Guest post by Kristinn Taylor
The Obama administration’s Deputy Press Secretary Eric Schultz spoke to reporters Wednesday about the Ebola outbreak in West African nations and its effects on President Obama’s African leaders summit being held in Washington, D.C. next week.
Speaking on Air Force One on a return trip from Kansas City, Missouri, Schultz told a press gaggle that, “In terms of the summit, I would tell you that we’re working closely with regional governments to stem the spread of the virus. We have no plans to change any elements of the U.S.-Africa Leaders Summit, as we believe all air travel continues to be safe here.”
Schultz did not specify what steps the government is taking to keep the Ebola virus out of the nation’s capital during the summit.
As the Gateway Pundit was first to report this week, (here, here and here) the Obama administration has invited leaders of around fifty African nations to the summit, including those affected by the virus: Liberia, Nigeria, Sierra Leone and Guinea. The administration has asked federal workers in the D.C. area to stay home during the summit and to be aware for a possible announcement of a government shut down on short notice.
A Liberian government official, Patrick Sawyer, was killed by the Ebola virus last week after traveling by passenger plane from Liberia to Nigeria via Togo to attend an international conference. Sawyer’s death raised fears that the virus could be spread by international plane travelers like those attending the D.C. summit. Sawyer was a naturalized American citizen who was due to return this month to Minnesota to visit his wife and daughters.
Paul Bedard at the Washington Examiner reports that while leaders of Liberia and Sierra Leone have decided not attend the summit affected nations are sending large delegations and entourages:
“At least one of those leaders attending the Sunday-Wednesday summit, Nigeria’s President Goodluck Jonathan, is bringing a 73-person entourage. Those from Guinea and Liberia are also expected to be large.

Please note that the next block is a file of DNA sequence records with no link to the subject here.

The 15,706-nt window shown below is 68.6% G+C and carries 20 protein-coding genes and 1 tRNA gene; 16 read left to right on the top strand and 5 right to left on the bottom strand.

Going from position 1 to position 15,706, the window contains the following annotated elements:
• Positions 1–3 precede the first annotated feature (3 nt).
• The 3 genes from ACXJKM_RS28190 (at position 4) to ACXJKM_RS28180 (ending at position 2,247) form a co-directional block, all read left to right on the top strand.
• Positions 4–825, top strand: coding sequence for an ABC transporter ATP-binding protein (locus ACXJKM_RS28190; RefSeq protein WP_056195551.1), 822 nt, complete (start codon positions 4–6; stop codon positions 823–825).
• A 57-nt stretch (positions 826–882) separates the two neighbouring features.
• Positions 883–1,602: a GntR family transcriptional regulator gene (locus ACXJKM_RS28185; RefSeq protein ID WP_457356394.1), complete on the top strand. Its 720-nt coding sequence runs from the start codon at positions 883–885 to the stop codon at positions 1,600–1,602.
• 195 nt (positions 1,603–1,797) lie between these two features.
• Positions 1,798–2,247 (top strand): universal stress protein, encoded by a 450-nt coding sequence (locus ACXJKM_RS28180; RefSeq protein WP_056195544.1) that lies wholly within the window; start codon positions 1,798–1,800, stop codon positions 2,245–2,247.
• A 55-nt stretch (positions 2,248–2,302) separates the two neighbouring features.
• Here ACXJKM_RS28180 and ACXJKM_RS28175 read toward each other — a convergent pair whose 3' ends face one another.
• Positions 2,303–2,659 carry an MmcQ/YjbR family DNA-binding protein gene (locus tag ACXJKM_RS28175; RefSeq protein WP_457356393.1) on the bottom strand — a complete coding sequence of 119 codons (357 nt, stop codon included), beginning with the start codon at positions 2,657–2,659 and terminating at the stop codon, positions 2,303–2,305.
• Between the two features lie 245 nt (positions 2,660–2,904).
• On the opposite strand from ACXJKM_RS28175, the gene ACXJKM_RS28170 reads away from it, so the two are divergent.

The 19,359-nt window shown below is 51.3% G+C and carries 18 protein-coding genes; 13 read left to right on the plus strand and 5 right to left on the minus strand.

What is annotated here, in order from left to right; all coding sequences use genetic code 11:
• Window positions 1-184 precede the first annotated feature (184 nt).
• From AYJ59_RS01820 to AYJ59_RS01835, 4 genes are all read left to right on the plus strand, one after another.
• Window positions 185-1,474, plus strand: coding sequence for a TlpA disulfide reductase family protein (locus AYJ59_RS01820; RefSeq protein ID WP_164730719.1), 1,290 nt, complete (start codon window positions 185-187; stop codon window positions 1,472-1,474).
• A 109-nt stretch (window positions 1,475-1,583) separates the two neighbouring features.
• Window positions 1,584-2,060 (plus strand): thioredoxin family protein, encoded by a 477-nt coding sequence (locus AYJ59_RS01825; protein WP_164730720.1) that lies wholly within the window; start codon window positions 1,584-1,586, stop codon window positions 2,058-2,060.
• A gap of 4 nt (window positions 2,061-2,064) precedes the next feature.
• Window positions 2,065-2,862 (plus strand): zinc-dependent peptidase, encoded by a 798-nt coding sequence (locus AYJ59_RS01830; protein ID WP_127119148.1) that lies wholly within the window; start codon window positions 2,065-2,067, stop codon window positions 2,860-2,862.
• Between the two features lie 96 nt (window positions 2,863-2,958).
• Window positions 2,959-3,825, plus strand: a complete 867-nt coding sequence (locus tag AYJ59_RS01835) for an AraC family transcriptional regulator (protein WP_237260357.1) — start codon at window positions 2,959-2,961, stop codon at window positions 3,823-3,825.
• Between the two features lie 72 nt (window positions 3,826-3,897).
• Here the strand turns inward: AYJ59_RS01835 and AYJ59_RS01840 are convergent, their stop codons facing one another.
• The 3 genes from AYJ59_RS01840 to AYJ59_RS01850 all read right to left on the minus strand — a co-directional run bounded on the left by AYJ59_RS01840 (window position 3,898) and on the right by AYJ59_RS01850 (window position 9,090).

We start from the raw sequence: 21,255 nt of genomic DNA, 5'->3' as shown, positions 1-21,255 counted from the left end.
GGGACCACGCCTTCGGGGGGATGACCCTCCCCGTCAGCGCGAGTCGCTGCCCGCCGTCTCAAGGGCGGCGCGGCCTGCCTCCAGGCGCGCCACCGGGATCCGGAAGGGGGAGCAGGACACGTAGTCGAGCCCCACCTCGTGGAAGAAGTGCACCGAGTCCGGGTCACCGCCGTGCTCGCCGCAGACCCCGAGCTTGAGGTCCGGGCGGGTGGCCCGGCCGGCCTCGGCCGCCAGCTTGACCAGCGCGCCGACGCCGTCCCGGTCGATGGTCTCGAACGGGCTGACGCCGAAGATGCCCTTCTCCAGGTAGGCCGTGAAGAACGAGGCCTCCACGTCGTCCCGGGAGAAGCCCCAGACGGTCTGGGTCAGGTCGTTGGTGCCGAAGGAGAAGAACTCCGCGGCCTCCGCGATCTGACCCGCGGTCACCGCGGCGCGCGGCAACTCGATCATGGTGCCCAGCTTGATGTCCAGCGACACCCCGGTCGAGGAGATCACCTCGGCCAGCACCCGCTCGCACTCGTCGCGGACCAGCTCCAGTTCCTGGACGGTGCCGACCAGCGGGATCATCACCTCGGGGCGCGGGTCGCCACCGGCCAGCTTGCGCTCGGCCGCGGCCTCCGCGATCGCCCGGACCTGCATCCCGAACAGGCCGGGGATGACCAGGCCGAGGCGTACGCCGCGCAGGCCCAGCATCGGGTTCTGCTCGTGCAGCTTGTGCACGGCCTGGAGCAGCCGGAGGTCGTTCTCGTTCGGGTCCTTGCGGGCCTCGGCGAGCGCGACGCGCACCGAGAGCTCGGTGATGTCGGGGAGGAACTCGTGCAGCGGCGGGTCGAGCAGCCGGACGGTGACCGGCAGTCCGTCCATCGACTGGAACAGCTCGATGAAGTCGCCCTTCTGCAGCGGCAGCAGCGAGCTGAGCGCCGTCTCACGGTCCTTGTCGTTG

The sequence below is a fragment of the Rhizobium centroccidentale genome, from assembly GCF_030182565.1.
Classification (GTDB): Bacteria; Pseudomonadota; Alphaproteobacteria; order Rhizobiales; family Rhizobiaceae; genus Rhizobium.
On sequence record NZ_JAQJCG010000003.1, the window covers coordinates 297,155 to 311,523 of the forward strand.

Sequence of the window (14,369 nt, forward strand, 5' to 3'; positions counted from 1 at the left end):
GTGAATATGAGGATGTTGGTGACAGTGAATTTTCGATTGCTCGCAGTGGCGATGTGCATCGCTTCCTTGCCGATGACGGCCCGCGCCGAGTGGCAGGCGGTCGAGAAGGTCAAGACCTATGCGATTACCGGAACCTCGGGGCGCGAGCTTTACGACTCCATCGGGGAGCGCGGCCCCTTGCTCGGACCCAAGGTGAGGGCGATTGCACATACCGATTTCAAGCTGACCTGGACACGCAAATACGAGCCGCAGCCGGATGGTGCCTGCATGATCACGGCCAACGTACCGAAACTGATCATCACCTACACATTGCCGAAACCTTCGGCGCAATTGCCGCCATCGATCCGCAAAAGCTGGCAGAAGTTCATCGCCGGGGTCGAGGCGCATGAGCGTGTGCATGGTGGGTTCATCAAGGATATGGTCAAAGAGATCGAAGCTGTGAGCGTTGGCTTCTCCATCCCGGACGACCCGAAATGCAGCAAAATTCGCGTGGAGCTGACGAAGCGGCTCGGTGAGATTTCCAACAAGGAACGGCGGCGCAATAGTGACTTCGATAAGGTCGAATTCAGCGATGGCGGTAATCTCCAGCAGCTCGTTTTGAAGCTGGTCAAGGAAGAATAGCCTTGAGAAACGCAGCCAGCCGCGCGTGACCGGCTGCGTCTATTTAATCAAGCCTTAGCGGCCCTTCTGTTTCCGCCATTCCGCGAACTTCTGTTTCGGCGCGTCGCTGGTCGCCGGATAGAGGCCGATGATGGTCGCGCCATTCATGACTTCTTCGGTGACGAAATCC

“While the travel of the entourages and support staff such as jet crews is naturally raising concerns, the White House tamped down worries and said the summit will go on.”
…”In Liberia, President Ellen Johnson Sirleaf said she will stay home but send Vice President Joseph Boakai instead.
“Guinea President Teodoro Obiang Nguema Mbasogo wants to discuss regional security and energy at the summit.
“Nigeria’s Jonathan had hoped to meet one-on-one with Obama but was turned down.
“And Sierra Leone President Ernest Bai Koroma cancelled his trip so that he could deal with the emergency.”
Q Is the President being briefed on the Ebola outbreak in Africa? And will it be addressed at the Africa summit and/or alter the Africa summit in any way?
MR. SCHULTZ: Yes, we continue — well, no, it will not alter the summit, but we do continue to monitor the outbreak of the Ebola virus in Guinea, in Liberia, Sierra Leone and Nigeria closely. The President is indeed receiving regular updates, including speaking with his Homeland Security and Counterterrorism Advisor Lisa Monaco as early as yesterday before departing Washington.
The U.S. government, including the Departments of State, Health and Human Services, Centers for Disease Control, USAID and the Department of Defense, continue to provide a range of support and assistance to those countries and multinational organizations responding to the outbreak.
This includes the provision of personal protective equipment and other essential supplies, public health messaging and technical expertise. We’ve actually been engaged in this outbreak since March. Obviously, our response has been ratcheted up in the past few weeks.
Q Is he aware of the two Americans who have contracted the disease?
MR. SCHULTZ: Yes. And as the CDC has said, this is not a risk to the United States at this time.
Q I want to ask about that. Is the White House at all worried, though? I mean, the U.K. expressed today concern about the spread of the disease. How worried is the White House and the administration that the virus could make its way to the United States?
MR. SCHULTZ: Roberta, as I said, we are aware of the reports that U.S. citizens have been diagnosed with the virus. We have no higher priority than the protection of U.S. citizens overseas. But again, as the CDC has stated, there’s no significant risk to the United States.
In terms of the summit, I would tell you that we’re working closely with regional governments to stem the spread of the virus. We have no plans to change any elements of the U.S.-Africa Leaders Summit, as we believe all air travel continues to be safe here.
Q Do you know if all the leaders are still going to come? Or will some of them be forced to stay back because of the severity of the situation?
MR. SCHULTZ: Again, I’m responsible for a lot of things; the travel of African leaders is not one of them. So I’d encourage you to check in with them.
The death toll from the current Ebola outbreak is reported now to be well over 700.